In the six weeks since the Obama administration issued weaker-than-expected rules governing student debt at for-profit colleges, the University of Phoenix's founder and executive board chairman has cashed out more than $59 million of the school's parent company's stock, according to filings with the Securities and Exchange Commission. The company's share prices on Wall Street have climbed to the highest levels in more than six months.
John G. Sperling's sale of 1.8 million shares comes as the stocks at many for-profit college companies have surged in the wake of the Department of Education's issuance of "gainful employment" rules, which the for-profit college industry had been aggressively fighting for more than a year.
As enrollments at for-profit colleges have swelled over the past decade, along with the federal financial aid dollars that deliver as much as 90 percent of their revenues, scrutiny has intensified on students' outcomes. Hundreds of thousands of students at for-profit colleges have emerged with enormous debts and meager job prospects, resulting in a disproportionate share of student loan defaults at for-profit colleges.
The Obama administration's new rules were expected to rein in schools that aggressively recruited students but did little for their academic and employment outcomes once they were in the door. Many industry executives and Wall Street investors anticipated stricter rules that could have barred certain underperforming programs from accessing lucrative federal student aid dollars.
Beginning last summer, when the Department of Education released a draft version of the regulations, stocks at the Apollo Group, the University of Phoenix's parent company, and many other higher education corporations began to tumble. But the resulting rules essentially gave the industry carte blanche to continue as usual, taking a more lenient approach that gives schools an additional three years to come into federal student aid compliance. One former Department of Education official said the administration "caved in" to the industry's pressure.
The market certainly signaled that the rules changed little, as stocks at many of those schools' parent companies soared and have remained strong ever since.
The weakening of the rules came after an extensive yearlong battle in Washington waged by the for-profit college industry that included substantial lobbying and campaign finance money from the Apollo Group and Sperling himself.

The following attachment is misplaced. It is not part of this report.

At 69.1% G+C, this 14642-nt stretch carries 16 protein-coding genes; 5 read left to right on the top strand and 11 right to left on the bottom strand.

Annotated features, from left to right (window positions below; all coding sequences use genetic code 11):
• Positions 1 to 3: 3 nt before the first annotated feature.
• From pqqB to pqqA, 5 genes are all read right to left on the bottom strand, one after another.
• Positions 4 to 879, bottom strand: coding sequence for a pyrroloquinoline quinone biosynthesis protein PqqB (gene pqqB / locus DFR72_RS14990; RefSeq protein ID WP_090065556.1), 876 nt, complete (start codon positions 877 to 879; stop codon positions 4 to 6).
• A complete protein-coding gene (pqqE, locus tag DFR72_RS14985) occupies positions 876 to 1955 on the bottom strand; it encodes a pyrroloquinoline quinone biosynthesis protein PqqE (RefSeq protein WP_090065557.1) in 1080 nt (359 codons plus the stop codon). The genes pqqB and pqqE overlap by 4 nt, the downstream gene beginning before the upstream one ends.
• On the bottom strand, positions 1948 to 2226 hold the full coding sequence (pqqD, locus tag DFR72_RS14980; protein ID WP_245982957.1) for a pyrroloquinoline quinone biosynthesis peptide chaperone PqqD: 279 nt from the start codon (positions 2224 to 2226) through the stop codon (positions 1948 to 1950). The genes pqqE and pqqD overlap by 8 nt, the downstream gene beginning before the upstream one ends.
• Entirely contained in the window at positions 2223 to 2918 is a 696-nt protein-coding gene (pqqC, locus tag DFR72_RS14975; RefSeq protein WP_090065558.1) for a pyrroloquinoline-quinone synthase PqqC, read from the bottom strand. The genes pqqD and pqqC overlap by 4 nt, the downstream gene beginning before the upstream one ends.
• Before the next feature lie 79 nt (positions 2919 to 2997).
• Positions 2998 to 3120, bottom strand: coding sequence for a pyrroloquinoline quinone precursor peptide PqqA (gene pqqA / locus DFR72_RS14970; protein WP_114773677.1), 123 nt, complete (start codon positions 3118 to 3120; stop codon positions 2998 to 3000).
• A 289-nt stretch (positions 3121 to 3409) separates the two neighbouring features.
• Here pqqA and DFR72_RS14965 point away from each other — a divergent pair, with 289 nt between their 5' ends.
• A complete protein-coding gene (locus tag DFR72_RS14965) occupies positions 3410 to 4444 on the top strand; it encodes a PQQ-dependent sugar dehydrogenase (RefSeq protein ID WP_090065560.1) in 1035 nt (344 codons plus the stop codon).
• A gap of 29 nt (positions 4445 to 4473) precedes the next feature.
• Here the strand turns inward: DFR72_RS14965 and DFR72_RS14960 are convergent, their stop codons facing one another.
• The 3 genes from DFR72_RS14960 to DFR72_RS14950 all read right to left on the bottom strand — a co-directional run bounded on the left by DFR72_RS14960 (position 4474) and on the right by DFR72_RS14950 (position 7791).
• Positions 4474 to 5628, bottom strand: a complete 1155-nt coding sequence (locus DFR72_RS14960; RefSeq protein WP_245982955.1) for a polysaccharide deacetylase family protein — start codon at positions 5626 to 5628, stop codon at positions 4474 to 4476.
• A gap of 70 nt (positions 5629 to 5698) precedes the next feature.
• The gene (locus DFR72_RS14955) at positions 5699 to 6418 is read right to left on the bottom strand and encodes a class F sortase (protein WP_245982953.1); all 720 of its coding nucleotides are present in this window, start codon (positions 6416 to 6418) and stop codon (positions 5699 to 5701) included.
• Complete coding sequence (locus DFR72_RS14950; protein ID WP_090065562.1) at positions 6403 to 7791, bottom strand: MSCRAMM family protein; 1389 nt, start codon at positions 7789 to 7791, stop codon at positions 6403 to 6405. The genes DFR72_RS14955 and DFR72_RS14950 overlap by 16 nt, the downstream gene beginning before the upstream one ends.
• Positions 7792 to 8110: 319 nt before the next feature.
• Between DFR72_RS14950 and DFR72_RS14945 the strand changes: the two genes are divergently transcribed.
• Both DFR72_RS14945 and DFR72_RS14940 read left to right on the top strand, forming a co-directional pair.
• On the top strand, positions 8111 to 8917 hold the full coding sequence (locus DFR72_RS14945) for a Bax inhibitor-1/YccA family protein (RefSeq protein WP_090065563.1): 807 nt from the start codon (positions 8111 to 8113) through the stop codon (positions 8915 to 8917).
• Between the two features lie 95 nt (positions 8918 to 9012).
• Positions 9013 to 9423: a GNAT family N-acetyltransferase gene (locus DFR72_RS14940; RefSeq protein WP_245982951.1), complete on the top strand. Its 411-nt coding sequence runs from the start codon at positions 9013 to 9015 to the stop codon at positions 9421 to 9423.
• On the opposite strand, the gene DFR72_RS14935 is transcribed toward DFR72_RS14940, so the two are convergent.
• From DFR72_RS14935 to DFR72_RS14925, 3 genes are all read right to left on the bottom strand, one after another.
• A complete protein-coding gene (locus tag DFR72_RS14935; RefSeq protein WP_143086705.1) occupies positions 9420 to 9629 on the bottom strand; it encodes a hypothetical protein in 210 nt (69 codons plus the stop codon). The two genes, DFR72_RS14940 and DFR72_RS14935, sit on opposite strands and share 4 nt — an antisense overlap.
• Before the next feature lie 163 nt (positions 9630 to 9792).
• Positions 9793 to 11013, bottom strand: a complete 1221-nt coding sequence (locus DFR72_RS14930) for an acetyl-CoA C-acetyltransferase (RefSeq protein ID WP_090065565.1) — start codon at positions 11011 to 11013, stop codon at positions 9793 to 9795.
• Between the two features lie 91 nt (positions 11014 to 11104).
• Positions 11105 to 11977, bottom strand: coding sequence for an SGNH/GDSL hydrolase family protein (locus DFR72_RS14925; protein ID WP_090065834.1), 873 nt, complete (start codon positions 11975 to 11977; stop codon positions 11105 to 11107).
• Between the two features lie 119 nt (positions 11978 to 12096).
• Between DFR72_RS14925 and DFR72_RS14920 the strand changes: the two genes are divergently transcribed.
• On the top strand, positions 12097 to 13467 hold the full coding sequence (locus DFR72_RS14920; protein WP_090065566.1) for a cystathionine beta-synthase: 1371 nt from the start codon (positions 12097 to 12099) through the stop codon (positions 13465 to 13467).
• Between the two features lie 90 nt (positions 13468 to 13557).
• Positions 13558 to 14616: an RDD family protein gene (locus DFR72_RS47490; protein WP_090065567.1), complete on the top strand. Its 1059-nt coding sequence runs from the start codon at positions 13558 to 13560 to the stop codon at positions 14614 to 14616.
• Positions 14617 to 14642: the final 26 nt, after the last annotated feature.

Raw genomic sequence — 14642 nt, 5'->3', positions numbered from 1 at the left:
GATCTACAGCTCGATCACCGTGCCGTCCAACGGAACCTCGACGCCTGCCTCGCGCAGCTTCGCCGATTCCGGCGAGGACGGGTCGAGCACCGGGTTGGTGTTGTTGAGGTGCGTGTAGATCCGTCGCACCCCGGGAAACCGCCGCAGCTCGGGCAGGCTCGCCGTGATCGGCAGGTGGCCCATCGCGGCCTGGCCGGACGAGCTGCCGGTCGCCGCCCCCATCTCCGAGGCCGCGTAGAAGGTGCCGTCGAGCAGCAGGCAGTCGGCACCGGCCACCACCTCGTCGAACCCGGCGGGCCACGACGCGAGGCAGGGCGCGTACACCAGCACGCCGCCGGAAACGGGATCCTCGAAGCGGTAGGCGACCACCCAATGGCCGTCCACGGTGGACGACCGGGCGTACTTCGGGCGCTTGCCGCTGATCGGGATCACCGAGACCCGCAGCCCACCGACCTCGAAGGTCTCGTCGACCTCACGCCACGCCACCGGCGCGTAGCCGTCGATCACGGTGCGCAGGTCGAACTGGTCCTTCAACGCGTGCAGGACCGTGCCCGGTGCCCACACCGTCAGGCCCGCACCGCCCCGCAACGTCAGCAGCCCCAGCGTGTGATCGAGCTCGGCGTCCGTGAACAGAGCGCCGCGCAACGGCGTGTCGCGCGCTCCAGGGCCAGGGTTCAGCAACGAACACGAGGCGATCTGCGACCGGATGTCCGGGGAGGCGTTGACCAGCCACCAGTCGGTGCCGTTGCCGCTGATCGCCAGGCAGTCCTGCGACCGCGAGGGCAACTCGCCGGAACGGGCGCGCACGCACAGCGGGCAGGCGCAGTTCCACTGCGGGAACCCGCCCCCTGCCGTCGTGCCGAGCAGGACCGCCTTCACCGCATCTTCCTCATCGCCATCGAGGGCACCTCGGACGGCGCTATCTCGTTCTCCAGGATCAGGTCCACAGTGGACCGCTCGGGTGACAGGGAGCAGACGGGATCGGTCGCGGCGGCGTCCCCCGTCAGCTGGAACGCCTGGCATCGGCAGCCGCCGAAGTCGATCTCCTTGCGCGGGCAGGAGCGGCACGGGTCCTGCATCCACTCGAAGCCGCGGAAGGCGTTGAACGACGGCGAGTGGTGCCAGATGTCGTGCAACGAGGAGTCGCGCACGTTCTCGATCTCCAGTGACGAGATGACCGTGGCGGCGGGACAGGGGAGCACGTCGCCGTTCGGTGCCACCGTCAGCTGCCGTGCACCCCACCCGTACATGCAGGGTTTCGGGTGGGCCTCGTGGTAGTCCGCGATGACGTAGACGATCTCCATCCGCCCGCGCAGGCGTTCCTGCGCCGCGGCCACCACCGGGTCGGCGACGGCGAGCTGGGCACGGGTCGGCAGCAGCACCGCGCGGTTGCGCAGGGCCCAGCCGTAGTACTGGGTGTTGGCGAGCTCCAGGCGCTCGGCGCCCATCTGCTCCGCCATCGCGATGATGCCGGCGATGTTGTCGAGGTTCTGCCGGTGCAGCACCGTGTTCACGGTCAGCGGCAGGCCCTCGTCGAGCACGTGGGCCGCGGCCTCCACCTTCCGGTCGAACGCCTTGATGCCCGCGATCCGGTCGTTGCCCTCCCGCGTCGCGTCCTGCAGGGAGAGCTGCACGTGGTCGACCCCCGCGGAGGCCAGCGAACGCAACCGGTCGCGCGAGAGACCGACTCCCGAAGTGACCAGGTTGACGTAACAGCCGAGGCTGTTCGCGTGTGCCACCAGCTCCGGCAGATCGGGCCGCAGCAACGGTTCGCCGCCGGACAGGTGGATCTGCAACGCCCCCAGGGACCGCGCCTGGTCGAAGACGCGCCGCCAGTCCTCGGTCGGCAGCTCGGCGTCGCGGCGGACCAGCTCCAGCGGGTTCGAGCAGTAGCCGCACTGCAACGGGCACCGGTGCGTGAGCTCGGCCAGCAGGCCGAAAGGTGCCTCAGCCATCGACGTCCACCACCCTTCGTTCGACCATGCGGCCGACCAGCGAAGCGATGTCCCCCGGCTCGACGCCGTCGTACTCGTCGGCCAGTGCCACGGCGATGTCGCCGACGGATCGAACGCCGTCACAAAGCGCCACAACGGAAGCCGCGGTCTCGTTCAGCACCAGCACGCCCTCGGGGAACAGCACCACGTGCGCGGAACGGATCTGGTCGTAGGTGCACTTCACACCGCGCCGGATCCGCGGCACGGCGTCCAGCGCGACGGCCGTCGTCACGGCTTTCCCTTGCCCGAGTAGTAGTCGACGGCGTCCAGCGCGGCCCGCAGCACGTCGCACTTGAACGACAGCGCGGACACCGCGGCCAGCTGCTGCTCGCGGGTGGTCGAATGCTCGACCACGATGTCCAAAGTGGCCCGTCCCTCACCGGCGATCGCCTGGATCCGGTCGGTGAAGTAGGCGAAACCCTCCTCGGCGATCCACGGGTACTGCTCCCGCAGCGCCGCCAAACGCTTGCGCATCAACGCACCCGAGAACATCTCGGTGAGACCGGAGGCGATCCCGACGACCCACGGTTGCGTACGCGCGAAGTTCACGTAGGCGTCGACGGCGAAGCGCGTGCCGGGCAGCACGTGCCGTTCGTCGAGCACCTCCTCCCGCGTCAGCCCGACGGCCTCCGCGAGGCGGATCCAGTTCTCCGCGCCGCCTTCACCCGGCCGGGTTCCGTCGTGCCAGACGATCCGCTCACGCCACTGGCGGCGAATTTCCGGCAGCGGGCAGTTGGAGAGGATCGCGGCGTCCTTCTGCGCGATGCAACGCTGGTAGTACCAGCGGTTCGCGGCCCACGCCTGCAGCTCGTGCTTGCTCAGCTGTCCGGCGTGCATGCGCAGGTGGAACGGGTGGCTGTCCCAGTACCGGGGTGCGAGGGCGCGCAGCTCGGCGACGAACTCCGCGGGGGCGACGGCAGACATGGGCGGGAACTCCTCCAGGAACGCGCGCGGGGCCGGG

Since the regulations were released, executives at several for-profit college corporations have cashed out, including Donald Graham, the chairman and chief executive of the Washington Post Co., which owns the sprawling Kaplan University system. Graham has sold more than $12.5 million in stock, on behalf of trusts for his siblings since early June, SEC records show.
The chief executive of Bridgepoint Education Inc. of San Diego, Andrew S. Clark, purchased more than 110,000 shares of stock and then sold them for more than $2.5 million, according to SEC filings -- after the company's stock price saw steady gains.
But University of Phoenix's Sperling, a titan in the field of for-profit higher education, has had the biggest windfall of any executive at publicly traded education companies.
Sperling hasn't been shy about selling his Apollo Group stock in recent years. In April of this year, he sold $57 million in stocks, though share prices were lower at that time. The sales in April combined with those in the past month -- after the Department of Education rules were released -- marked the highest volume of transactions for Sperling in two years, according to SEC filings.
Despite the recent jump, two years earlier, in July 2009, before the government scrutiny began, shares were trading 30 percent higher than they are now.
The bulk of Sperling's stock transactions were for a trust set up under his name. He is the beneficiary and trustee of the account, according to the SEC. Since January, Sperling has sold nearly a quarter of all shares from the trust. He still has a significant amount of stock in the Apollo Group -- including 51 percent of the stock that carries voting power for the company, giving him virtually unchecked control over the membership of the board of directors.
Sperling's son, Peter Sperling, controls the remainder of the voting stock. Peter Sperling also has sold more than $11.9 million in stock since the beginning of June, according to SEC filings.
A University of Phoenix spokesman declined to answer questions about the stock sales, saying the company does not comment on personal transactions.
John Sperling founded the University of Phoenix in 1976, after teaching as a professor for more than a decade at San Jose State University, where he supported a practical teaching style that focused on preparing adults to be marketable in the workplace. Considered an eccentric billionaire, Sperling has used his fortune over the years to fund projects ranging from pet cloning to the decriminalization of marijuana.
Expanding its ground campuses and online offerings, the University of Phoenix enrolled more than 476,000 students last year, making it the largest college in the nation -- bigger than the combined student population of the State University of New York. The school has a professional football stadium in Phoenix named after it.
In light of increased scrutiny from the federal government, enrollments have dropped this year to about 400,000 students.
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